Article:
NOVEMBER 5 — February’s euphoric rhetoric about the restoring of “Malay rule” has somewhat died over these past months.
Some might wonder where it went.
After all, what was drummed up for two years since the general election cascaded into a public relations nightmare for Pakatan Harapan. The shuddering cry for Malay power was felt by enough Malay MPs who then gave up on their government, they walked literally into the opposition’s
hotel camp. Critics accused it as powered purely by self-interest.
Both agree, however, that identity politics overwhelmed the situation.
So, why has it died down, this kompang beat to defend Malays?
Two things, one expected and the other strange, unfolded and shapes our present reality, nine months later.
Firstly, the perceived gain. Ethnic Malaysian Chinese are no more on top — it does not matter whether it is true or not, DAP’s absence from Cabinet equates to that in the eyes of right wing Malay nationalists. In the absence of a clear contrarian narrative, that view dominates online Malay language content too.
But, when the government is made up of half of Mahathir Mohamad’s Pribumi Bersatu and Anwar Ibrahim’s PKR Malay spine; joined by all of Umno and PAS; Perikatan Nasional (PN) can’t go on shouting “protect our rights” all day and night.
What could they do next?
The script was to initially celebrate a Malay-led government, and thereafter as proof of benevolence exhibit inclusivity for others — Chinese, Indians, Kadazans, Ibans, Dusuns, Bidayuhs and the rest — as long as they acquiesce to Malay rule. PN positions its people as Malaysians first in administration, even if they are Malays first in politics.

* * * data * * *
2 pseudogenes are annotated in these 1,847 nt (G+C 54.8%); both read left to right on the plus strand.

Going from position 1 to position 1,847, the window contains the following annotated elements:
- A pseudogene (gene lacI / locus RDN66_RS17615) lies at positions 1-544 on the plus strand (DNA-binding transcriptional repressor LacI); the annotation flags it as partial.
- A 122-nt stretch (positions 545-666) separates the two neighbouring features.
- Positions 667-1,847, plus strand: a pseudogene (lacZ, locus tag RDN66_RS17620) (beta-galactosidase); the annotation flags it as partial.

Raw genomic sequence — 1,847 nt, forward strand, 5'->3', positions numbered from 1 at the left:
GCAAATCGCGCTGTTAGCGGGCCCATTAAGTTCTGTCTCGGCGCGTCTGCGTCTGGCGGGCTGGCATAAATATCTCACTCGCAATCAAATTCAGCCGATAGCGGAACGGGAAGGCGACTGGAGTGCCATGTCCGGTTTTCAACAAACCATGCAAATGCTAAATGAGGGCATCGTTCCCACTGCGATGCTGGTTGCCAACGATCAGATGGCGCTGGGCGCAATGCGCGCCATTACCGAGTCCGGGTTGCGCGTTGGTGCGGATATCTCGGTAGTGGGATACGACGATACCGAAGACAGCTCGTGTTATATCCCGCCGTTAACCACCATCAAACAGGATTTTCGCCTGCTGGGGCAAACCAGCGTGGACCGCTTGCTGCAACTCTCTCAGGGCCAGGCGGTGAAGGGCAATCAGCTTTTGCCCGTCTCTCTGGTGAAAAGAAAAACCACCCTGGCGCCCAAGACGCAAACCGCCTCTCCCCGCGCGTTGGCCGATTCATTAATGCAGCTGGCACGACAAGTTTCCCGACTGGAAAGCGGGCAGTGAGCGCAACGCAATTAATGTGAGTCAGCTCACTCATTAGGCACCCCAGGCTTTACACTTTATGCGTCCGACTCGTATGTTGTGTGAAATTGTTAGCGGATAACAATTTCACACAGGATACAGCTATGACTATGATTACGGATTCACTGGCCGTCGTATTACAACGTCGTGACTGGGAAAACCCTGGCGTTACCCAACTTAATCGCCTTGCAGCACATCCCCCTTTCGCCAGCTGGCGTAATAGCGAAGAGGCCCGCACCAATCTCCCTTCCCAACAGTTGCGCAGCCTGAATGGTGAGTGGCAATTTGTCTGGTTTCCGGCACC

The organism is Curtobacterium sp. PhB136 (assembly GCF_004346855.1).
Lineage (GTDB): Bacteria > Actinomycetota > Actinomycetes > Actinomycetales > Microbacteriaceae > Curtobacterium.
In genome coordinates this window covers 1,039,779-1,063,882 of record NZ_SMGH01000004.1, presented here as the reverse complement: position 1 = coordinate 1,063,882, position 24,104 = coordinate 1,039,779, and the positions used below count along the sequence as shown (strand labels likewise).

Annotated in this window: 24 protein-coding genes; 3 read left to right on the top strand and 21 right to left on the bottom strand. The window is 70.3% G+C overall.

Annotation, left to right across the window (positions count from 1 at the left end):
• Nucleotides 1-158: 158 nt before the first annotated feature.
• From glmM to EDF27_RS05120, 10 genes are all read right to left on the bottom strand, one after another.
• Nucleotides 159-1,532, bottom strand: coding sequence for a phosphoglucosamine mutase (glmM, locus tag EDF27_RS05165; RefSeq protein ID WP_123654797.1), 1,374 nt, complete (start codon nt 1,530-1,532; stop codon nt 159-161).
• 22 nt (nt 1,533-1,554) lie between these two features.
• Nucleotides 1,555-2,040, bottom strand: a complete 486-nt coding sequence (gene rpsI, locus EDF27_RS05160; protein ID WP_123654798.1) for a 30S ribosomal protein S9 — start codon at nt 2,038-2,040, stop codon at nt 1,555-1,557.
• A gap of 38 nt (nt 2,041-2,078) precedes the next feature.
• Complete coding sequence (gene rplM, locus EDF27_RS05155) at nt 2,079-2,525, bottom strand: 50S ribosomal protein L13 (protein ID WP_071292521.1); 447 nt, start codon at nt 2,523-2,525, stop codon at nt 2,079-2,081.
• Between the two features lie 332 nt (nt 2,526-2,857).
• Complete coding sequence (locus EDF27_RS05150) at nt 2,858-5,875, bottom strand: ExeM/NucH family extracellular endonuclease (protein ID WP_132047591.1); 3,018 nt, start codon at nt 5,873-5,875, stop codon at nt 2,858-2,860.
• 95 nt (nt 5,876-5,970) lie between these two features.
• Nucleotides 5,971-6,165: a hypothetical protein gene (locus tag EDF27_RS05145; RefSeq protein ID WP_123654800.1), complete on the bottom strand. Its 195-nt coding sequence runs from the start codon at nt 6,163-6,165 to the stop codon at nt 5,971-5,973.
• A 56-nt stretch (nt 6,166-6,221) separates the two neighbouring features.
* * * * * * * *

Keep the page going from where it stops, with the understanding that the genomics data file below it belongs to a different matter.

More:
It’s pinhead reasoning but works very well here. And it has been standard play, since the time of Tunku Abdul Rahman.
Guaranteed to succeed, except the other thing unfolded. And it turned the game on its head.
So the ethnic Chinese is out of government, but in comes the virus, originally from China.
While in Malaysia, government blaming Malaysian Chinese is par for the course, the same government won’t blame mainland China for anything, even incursions into our waters.
Anyways, the second development, Covid-19 startled the government. This Cabinet did not expect the situation — business shutdowns, borders closed and trade down — to extend till November with an end uncertain.
The economy is the biggest challenge for this government bar none. It is set to be the challenge for any Malaysian government for the foreseeable future.
Smack centre is jobs.
When 2020 started, more than half of our new graduates were unemployed for a year, and overall youth unemployment above 10 per cent. Imagine how it looks now?
There is a short-sightedness in using power to alter the country’s structure. Like a parent who would rather buy his kids candy to procure silence and love, than encourage them to study maths or science.
Malaysian governments, including Pakatan’s fallen administration, spend to gain support. Way too much into populist sinkholes, but that does not matter to the government if enough goes out to create a climate of gratitude or syukur.